Serving Midwest Aviation Since 1960

Aeromedical Forum: January 2015

Drugs in the cockpit

I’m beginning to think that not every pilot in the Midwest reads my column! Or if they do, they’re not taking Ol’ Doc’s admonitions to heart.

In September the National Transportation Safety Board released a report, Drug Use Trends in Aviation: Assessing the Risk of Pilot Impairment NTSB SS 14/01. Disturbingly, they reported a sharp upward trend in the use of potentially impairing drugs by pilots who died in crashes.

When a pilot does a digger the FAA’s Civil Aerospace Medical Institute runs a boatload of drug screens on the deceased’s bodily fluids. They can determine just about any drug legal or illegal that the pilot had on board at the time of the crash. The NTSB went back and looked at all of the toxicology testing of fatally injured pilots between 1990 and 2012. They found that the overwhelming majority of pilots with bad stuff in their blood were engaged in general aviation operations. Good news if you’re flying Delta. Bad news if you’re going up with your buddy in the Super Cub.

The study showed increasing use of all drugs, including potentially impairing drugs, drugs used to treat potentially imparing conditions, drugs classified as controlled substances and illegal drugs. The most commonly found drug was diphenhydramine. This is generic Benadryl. It’s found in hundreds of over-the-counter cold and allergy medicines as well as sleep aids. It’s cheap and it’s very sedating. Oh and it can also impair depth perception. Lots of luck greasing that landing!

They reported that illicit drug use was found in only a small percentage of cases (2.4% to 4.0%), but the proportion of pilots with marijuana on board increased mostly during the last 10 years. I wonder how many of those guys were from Colorado? One finding that perked my ears up was, "Pilots who did not have a medical certificate or whose certificate had expired were more likely than those with a medical certificate to have used potentially impairing drugs, drugs used to treat potentially impairing conditions, and drugs designated as controlled substances…Federal Aviation Administration medical certification requirements…for safety-sensitive aviation personnel have been associated with fewer toxicologic findings of impaired drugs and conditions among accident pilots subject to those requirements.

I realize that AOPA has currently got a bee in its bonnet about the requirement for Third Class Medical Certification for private pilots flying VFR. I’ve also read that they claim that NTSB data over the last 10 years shows that “the third-class medical certificate has become antiquated and does nothing to improve safety."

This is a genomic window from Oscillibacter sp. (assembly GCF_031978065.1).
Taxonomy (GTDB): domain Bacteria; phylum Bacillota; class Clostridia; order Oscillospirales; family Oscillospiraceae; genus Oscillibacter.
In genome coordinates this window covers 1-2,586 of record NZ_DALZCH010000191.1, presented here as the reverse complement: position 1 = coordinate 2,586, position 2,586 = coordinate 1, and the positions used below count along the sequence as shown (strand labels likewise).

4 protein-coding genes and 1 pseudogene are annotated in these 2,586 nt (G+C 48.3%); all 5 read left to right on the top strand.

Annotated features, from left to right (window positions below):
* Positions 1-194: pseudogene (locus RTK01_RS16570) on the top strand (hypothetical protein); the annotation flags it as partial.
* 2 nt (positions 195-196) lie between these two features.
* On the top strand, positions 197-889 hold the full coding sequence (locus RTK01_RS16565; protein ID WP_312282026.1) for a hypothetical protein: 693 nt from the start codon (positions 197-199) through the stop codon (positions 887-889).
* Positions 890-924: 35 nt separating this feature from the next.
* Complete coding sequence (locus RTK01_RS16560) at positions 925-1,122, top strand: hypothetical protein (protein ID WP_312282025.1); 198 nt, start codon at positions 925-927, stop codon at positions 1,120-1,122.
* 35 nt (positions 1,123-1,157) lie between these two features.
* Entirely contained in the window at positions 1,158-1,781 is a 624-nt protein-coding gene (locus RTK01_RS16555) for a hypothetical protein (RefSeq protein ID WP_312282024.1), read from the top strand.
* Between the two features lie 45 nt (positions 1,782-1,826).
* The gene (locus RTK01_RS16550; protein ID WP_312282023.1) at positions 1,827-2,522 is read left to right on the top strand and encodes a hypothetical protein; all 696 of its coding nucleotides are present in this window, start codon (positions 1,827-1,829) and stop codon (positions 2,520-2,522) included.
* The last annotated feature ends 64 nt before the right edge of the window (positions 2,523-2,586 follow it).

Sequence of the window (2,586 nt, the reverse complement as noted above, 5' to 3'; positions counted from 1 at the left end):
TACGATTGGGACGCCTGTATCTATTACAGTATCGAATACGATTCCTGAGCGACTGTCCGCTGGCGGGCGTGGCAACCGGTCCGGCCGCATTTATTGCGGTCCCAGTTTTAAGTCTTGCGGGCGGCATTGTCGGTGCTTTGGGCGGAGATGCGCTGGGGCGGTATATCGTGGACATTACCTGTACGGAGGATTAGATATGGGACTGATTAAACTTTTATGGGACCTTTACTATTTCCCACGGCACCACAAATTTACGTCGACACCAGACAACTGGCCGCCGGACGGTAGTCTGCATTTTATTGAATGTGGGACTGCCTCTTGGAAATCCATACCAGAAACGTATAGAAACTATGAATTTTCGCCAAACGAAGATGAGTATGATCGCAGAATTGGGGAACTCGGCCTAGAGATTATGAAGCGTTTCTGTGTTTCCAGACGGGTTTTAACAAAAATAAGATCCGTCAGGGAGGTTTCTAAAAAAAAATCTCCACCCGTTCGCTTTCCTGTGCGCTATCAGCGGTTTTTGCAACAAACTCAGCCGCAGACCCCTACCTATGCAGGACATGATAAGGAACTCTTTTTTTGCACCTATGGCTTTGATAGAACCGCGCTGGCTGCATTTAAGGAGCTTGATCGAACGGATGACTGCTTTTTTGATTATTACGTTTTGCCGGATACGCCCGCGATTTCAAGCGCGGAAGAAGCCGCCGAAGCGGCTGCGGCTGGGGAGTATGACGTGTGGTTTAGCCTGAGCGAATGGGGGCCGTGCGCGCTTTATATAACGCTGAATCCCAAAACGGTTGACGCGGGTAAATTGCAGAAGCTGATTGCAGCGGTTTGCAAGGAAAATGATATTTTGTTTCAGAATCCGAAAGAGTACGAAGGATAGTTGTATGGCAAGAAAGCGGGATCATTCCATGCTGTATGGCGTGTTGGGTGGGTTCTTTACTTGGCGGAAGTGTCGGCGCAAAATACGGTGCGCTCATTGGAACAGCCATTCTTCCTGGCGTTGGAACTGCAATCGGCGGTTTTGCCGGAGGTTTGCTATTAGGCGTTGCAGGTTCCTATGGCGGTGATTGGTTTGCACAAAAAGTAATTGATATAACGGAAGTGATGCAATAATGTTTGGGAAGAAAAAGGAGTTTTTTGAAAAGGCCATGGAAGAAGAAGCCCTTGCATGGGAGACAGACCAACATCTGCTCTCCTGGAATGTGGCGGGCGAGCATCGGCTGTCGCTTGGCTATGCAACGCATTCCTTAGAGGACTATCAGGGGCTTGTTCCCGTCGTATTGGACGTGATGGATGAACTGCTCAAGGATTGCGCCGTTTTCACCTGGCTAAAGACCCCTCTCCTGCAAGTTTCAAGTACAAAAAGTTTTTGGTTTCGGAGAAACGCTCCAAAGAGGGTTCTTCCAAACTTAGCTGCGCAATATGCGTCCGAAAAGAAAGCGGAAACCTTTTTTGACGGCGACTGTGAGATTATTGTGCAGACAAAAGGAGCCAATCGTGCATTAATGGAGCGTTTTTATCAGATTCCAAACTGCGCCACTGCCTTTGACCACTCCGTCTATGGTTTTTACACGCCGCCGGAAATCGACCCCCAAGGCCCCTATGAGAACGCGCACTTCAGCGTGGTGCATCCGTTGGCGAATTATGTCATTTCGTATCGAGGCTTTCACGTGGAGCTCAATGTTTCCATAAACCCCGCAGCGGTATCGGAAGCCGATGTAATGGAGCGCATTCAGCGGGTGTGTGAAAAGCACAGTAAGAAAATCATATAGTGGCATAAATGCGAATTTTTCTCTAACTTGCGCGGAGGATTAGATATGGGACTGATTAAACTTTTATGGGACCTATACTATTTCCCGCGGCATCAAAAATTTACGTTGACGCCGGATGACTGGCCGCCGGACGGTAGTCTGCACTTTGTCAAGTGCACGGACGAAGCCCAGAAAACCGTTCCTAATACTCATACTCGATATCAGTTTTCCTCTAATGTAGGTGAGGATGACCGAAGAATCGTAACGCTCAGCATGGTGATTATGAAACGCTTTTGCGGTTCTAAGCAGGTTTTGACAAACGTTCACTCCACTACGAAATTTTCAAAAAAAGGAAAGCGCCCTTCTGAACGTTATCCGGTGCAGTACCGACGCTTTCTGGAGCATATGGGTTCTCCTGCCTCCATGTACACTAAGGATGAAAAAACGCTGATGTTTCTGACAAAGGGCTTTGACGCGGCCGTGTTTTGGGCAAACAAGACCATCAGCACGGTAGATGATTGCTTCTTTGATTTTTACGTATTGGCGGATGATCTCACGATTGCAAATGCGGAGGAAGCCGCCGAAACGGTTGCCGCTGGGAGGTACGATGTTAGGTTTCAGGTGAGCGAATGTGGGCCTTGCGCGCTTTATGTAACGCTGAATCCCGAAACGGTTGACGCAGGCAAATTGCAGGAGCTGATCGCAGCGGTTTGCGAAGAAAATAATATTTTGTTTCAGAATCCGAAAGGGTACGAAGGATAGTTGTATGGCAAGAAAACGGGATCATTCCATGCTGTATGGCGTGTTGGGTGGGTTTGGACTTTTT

I did write them asking for the data supporting this claim and got back a link to the entire NTSB data base. I guess they figure I could dig it out for myself. Never the less, the NTSB does observe “An increasing number of pilots are flying without a medical certificate and will likely make decisions about their medical fitness to fly, including use of drugs while flying, without periodic interaction with an Aviation Medical Examiner”.

Draw your own conclusions. If you’re fussing about the “time and expense” of a Third Class, it’s about 45 minutes and $125 every two to five years. That’s equivalent to about four to ten gallons of avgas per annum.

Yet I would suspect that the very fact that you are reading this column (sorry for the rant!) indicates that you are on board as far as trying to stay healthy and unimpaired when in the Wild Blue. Indeed the NTSB data gives you the feeling that a lot of the pilots that come to grief are folks that may not be real concerned about being at the top of their game.

You probably know some of them. GA airports are small villages with few secrets. Talk with these guys. If they are flying without a Medical legally as a Sport Pilot suggest that they visit with their own physician or pharmacist about the medications they are taking and their side-effects. If they are flying not so legally without a Medical Certificate, suggest that they see an AME as the FAA says.

At the very least it will prevent the insurance company from welching on payment to next of kin if they hang it up!

Fly wisely. See you next month!

As always, comments, questions and suggestions are welcome:


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